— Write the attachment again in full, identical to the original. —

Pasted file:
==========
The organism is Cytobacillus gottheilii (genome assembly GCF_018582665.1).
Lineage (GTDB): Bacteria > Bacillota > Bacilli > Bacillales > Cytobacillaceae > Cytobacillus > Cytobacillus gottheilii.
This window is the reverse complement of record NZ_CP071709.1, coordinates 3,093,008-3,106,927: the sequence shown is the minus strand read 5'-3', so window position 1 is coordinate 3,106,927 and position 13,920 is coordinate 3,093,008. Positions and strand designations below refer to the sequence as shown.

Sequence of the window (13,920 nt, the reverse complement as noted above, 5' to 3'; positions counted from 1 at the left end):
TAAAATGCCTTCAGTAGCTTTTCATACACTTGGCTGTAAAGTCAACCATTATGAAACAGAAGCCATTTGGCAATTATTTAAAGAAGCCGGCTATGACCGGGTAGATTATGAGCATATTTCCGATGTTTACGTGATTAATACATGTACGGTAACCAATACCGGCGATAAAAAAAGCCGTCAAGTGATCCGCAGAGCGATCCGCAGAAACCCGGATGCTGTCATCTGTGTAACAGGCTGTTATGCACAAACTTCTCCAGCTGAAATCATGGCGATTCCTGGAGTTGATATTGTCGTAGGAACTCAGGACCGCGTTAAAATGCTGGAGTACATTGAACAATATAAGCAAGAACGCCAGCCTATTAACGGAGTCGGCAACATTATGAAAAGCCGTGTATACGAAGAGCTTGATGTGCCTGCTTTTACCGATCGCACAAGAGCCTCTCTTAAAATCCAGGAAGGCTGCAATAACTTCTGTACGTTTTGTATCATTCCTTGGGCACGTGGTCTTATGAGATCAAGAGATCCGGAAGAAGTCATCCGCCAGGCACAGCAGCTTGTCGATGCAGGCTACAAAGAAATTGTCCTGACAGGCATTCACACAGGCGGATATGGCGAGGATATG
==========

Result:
The organism is Cytobacillus gottheilii (genome assembly GCF_018582665.1).
Lineage (GTDB): Bacteria > Bacillota > Bacilli > Bacillales > Cytobacillaceae > Cytobacillus > Cytobacillus gottheilii.
This window is the reverse complement of record NZ_CP071709.1, coordinates 3,093,008-3,106,927: the sequence shown is the minus strand read 5'-3', so window position 1 is coordinate 3,106,927 and position 13,920 is coordinate 3,093,008. Positions and strand designations below refer to the sequence as shown.

Sequence of the window (13,920 nt, the reverse complement as noted above, 5' to 3'; positions counted from 1 at the left end):
TAAAATGCCTTCAGTAGCTTTTCATACACTTGGCTGTAAAGTCAACCATTATGAAACAGAAGCCATTTGGCAATTATTTAAAGAAGCCGGCTATGACCGGGTAGATTATGAGCATATTTCCGATGTTTACGTGATTAATACATGTACGGTAACCAATACCGGCGATAAAAAAAGCCGTCAAGTGATCCGCAGAGCGATCCGCAGAAACCCGGATGCTGTCATCTGTGTAACAGGCTGTTATGCACAAACTTCTCCAGCTGAAATCATGGCGATTCCTGGAGTTGATATTGTCGTAGGAACTCAGGACCGCGTTAAAATGCTGGAGTACATTGAACAATATAAGCAAGAACGCCAGCCTATTAACGGAGTCGGCAACATTATGAAAAGCCGTGTATACGAAGAGCTTGATGTGCCTGCTTTTACCGATCGCACAAGAGCCTCTCTTAAAATCCAGGAAGGCTGCAATAACTTCTGTACGTTTTGTATCATTCCTTGGGCACGTGGTCTTATGAGATCAAGAGATCCGGAAGAAGTCATCCGCCAGGCACAGCAGCTTGTCGATGCAGGCTACAAAGAAATTGTCCTGACAGGCATTCACACAGGCGGATATGGCGAGGATATG